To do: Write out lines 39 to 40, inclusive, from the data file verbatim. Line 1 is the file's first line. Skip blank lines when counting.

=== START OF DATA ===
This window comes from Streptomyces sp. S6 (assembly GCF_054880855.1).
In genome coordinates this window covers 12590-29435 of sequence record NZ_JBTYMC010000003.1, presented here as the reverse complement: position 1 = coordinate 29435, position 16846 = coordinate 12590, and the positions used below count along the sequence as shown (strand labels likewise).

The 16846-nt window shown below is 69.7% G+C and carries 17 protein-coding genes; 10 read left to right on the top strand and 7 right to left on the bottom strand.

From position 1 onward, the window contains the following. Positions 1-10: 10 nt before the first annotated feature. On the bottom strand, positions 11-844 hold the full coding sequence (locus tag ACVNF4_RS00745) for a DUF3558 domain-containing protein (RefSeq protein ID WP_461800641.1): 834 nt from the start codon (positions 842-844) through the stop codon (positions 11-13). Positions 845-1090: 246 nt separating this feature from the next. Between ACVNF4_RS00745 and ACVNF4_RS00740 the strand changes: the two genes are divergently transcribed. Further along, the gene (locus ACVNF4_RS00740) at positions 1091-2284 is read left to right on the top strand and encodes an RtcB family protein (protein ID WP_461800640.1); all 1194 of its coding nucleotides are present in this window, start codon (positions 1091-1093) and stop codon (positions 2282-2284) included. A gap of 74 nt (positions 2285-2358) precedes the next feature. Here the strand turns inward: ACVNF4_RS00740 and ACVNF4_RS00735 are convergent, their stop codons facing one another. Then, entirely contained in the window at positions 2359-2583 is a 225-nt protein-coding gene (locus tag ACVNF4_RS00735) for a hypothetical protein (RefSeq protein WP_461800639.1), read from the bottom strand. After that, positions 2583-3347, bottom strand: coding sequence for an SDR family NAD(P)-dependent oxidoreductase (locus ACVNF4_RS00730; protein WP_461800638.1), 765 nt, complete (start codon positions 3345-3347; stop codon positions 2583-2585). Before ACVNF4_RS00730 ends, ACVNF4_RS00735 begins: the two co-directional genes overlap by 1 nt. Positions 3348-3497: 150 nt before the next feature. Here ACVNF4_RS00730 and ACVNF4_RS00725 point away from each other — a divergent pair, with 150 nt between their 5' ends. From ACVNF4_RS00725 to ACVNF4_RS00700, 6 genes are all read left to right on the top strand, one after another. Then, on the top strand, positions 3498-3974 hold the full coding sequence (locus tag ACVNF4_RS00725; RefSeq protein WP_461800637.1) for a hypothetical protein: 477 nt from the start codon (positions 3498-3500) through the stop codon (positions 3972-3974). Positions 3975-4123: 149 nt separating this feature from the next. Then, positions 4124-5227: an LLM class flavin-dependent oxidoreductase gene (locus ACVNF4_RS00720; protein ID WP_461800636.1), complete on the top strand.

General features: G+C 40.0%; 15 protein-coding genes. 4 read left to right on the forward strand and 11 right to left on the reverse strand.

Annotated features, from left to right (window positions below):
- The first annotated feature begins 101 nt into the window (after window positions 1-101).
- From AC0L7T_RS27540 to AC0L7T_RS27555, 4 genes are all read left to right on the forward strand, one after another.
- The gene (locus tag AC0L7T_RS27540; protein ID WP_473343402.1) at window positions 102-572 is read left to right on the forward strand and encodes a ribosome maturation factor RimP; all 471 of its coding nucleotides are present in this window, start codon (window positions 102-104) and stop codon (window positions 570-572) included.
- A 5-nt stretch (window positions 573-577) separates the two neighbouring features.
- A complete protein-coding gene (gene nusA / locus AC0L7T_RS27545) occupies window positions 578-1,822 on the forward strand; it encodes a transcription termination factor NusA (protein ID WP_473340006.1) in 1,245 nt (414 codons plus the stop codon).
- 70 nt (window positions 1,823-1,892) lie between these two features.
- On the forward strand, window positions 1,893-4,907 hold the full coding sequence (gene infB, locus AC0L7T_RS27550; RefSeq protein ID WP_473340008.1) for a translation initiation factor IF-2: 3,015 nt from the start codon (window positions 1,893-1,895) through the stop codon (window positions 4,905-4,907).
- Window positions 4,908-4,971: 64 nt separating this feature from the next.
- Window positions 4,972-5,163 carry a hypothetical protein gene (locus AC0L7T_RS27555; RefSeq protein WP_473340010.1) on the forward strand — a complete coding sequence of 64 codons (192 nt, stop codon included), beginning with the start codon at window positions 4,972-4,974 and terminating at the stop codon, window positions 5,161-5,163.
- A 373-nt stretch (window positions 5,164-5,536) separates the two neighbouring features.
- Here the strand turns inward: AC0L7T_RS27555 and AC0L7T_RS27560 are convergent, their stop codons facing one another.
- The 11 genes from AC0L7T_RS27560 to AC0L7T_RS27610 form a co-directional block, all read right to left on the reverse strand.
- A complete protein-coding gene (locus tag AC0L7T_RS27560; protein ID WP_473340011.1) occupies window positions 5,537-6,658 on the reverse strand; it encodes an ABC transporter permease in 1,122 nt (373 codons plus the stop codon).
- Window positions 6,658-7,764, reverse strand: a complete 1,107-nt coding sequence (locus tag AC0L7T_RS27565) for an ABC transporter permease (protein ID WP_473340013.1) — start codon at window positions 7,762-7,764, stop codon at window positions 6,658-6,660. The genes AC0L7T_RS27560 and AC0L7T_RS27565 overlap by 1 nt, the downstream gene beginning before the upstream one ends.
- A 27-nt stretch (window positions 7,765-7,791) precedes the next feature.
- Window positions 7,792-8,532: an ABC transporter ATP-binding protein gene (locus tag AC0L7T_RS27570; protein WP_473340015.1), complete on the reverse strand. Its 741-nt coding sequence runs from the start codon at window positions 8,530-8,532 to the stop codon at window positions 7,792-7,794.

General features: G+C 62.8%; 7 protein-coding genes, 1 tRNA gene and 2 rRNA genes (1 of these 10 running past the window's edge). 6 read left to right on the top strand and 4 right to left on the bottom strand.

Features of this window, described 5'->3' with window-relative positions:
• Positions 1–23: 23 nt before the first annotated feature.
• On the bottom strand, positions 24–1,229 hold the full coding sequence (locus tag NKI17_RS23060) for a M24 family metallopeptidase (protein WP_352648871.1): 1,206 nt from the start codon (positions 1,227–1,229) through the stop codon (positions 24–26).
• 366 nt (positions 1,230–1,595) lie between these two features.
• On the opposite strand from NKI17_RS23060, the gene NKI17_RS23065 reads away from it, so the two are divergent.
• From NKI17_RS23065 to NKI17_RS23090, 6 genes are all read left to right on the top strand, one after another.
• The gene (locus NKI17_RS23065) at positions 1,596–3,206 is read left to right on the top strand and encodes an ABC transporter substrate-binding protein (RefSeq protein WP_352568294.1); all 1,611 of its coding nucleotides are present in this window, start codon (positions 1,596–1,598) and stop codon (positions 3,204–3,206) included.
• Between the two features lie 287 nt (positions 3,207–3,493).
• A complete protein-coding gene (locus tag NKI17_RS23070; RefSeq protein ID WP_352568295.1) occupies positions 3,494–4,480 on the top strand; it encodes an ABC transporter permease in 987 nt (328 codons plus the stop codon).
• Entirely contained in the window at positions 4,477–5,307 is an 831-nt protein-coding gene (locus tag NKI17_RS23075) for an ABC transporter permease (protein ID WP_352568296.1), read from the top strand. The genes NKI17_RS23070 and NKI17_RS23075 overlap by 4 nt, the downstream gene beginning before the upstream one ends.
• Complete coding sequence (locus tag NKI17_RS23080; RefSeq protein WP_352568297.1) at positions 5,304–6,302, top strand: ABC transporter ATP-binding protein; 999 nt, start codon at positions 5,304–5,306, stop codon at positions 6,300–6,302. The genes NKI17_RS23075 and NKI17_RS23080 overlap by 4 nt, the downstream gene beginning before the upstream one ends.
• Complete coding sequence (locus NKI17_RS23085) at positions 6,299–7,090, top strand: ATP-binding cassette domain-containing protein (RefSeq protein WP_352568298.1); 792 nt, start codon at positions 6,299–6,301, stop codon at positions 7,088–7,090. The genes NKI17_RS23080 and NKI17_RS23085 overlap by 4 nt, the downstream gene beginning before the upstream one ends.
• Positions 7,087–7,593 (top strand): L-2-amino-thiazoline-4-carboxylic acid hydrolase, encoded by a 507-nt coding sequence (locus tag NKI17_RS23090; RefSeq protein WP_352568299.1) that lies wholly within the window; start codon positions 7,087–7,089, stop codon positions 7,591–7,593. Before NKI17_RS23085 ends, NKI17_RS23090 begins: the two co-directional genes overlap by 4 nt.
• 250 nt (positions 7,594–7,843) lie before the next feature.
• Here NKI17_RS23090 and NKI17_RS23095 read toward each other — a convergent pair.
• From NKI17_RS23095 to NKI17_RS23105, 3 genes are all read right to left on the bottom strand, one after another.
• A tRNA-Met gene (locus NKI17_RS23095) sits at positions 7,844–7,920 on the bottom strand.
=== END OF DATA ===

• From NKI17_RS23095 to NKI17_RS23105, 3 genes are all read right to left on the bottom strand, one after another.
• A tRNA-Met gene (locus NKI17_RS23095) sits at positions 7,844–7,920 on the bottom strand.